Vinyl days continue at Far East Plaza

Vinyl days continue at Far East Plaza

SINGAPORE - For 35 years, he has kept going as the music industry changed around him.

As the owner of record store The Attic, Mr Bobby Yeo has seen the popularity of vinyl records give way to cassette tapes, CDs and finally - much to his chagrin - MP3s. But his store has weathered all these changes.

Mr Yeo tells The New Paper on Sunday: "We remain one of the last few independent record stores still standing strong."

He sounds quietly confident, even as he adds: "I've seen big record stores like Gramophone and HMV slowly close one store after another over the years."

But now a question mark hangs over the future of the store.

Mr Yeo was recently diagnosed with arthritis and his doctor told him that the air-conditioning in the store will aggravate the condition.

He is now looking for a new owner so that the well-known local institution can stay open.

There are only a few options open to Mr Yeo, one of which is to close the store for good -

The Attic is one of a handful record stores left in Singapore still selling vinyl records.

To survive in an increasingly digital industry, The Attic has had to change with the times.

The store, which moved to Far East Plaza last year, occupies a cosy 323 sq ft unit on the second storey.

It now sells mostly CDs, of almost all genres.

Vinyl records - which have recently seen an upswing in interest - take up one corner while pop-culture posters adorn the walls.

Dare to say the words "download" or "iTunes", and he groans.

"The quality is not good at all," says Mr Yeo. "It's so much better to own a physical copy."

He started The Attic back in 1978.

Mr Yeo was already a music lover, having been a member of local band The Survivor.

Knowing that he wouldn't want to be involved in anything other than music, his mother gave him $60,000 to set up his own record store.

Its first home was in Lucky Plaza.

His sister, Ms Belinda Yeo, who made a name for herself as a DJ in the 80s under the name Belinda Sunshine, regularly helped out at the store.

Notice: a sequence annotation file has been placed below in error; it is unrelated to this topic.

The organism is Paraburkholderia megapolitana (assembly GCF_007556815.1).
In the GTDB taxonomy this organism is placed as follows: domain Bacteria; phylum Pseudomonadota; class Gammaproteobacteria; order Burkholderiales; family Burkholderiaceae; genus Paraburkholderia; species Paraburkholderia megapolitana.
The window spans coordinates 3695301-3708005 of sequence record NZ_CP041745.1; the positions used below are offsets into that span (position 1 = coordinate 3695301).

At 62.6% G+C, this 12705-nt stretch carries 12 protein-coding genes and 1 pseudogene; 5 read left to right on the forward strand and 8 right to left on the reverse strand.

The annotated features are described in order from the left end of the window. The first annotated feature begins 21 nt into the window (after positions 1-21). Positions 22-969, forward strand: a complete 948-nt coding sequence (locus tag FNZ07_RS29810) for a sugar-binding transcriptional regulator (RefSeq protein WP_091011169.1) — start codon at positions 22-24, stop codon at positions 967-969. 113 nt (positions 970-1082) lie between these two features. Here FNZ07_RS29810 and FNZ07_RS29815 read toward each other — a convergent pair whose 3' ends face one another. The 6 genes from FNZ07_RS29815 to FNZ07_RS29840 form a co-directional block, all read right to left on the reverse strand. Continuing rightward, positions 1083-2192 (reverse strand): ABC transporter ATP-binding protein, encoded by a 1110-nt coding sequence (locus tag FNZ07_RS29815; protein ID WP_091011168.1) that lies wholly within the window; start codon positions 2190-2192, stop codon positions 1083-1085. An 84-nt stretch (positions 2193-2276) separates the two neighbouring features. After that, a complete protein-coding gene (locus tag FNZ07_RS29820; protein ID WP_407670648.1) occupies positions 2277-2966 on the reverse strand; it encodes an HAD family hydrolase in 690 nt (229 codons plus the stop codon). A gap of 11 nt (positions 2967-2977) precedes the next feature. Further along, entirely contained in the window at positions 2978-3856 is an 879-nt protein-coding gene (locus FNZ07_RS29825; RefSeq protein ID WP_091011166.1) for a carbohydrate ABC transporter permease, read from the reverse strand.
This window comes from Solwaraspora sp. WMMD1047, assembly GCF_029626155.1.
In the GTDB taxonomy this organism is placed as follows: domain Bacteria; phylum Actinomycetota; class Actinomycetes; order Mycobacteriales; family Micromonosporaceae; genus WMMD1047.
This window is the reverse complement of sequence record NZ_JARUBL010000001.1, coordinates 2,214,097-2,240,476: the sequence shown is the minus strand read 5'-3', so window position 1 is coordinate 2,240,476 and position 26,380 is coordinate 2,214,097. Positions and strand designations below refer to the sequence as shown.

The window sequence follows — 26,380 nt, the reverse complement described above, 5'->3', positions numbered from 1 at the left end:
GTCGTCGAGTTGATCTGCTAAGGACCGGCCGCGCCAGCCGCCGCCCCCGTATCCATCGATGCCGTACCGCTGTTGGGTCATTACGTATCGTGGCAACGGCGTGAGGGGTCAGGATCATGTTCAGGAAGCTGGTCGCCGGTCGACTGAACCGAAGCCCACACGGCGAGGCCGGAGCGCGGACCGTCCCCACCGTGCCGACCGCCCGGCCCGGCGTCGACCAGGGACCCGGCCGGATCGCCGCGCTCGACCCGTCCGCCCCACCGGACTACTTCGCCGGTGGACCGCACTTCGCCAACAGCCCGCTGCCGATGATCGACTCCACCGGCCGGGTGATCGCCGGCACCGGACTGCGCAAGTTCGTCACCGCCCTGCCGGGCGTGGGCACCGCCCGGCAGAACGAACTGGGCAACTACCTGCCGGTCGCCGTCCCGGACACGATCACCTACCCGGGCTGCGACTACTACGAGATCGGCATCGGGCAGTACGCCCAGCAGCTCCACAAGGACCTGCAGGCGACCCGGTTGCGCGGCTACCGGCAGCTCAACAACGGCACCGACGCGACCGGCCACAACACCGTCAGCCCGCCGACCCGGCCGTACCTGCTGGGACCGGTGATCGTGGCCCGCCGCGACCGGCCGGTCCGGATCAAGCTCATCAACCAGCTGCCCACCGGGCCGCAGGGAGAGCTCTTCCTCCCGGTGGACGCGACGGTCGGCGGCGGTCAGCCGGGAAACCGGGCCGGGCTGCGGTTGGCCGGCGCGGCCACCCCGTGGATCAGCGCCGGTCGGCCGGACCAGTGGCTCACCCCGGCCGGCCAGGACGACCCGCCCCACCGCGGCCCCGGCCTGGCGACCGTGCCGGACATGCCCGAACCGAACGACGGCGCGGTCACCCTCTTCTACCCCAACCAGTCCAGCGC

She tells TNPS: "Right from the get go, it was 'Boomtown Charlie'. People would walk into the store and be impressed with the types of records we sold."

Mr Yeo says: "You name one record. And we would probably have it.

"We sold almost everything - reggae, blues, jazz, rock and the indie-records," he says.

After two years at Lucky Plaza, The Centrepoint (or Centrepoint Shopping Centre as it was known back then) which was just being built, approached Mr Yeo to be one of its first tenants.

"They appreciated The Attic as a homegrown store," says Mr Yeo.

It was here that the store stayed for 24 years, developing a name as the must-go-to record store.

It was also this location where the siblings' fondest memories come from.

The pair, both in their 50s, exchange stories with each other - with one often correcting the other playfully.

Ms Yeo says that Rick Allen, the one-armed drummer of rock band Def Leppard, visited the store. But Mr Yeo interjects: "No lah, cannot be. Must have been someone else."

Ms Yeo says: "My memory is better."

The store at Centrepoint was where they met most of their regulars - which included entertainer Dick Lee and DJ Chris Ho (also known as X'Ho). Indeed, Lee relied on Mr Yeo and his collection of records to provide the soundtrack to his fashion runway shows.

Lee tells TNPS: "He was the only one in Singapore that I could depend on for vinyl. He has lots of records no one has ever heard of and through him, I discovered many new artists."

The store also brought the brother-sister pair a "VIP" status of sorts.

Mr Yeo's curly hair and signature black aviator shades, saw regulars dub him "Singapore's Bob Dylan".

They often supplied records to discos back then. And this paid off. The two of them, with their friends, partied every weekend and were treated like royalty.

Ms Yeo says: "We were like the mafia. Bobby would be dressed in black from head to toe - he would even wear a blazer.

"And clubs like Xanadu and Barbarella would just wave us in," she says.

Mr Yeo's "cool" status was such that one of his subsequent regulars waited years before finally daring to go into the store.

Melanie Oliveiro, a presenter on 938Live and Channel News Asia, says with a laugh: "I started collecting vinyl records as a teenager and I would often pass by the store at Centrepoint. But I didn't think I was cool enough."

The 38-year-old says: "What a mistake that was, because he's so approachable and his knowledge of music is extensive. He often recommended rare titles.

"I think this is why The Attic has survived for so long."

Mr Gary See, a freelance consultant in his 50s, says he loved hanging out there because the music sold there suited his taste.

"Whatever title he brought in, it would be a great listen," says the fan of bands like R.E.M and Velvet Underground. "It was like a one-stop place for all my music needs, including jazz and rock."

But now survival is a question that looms large.

Bigger franchises like Tower Records, Borders and Sembawang have come and gone.

Knowing that his time at the head of the store is drawing to a close, Mr Yeo is hoping to find someone who will keep The Attic going.

The best case scenario, they say, is to find yet another location and reopen again when Mr Yeo feels better.

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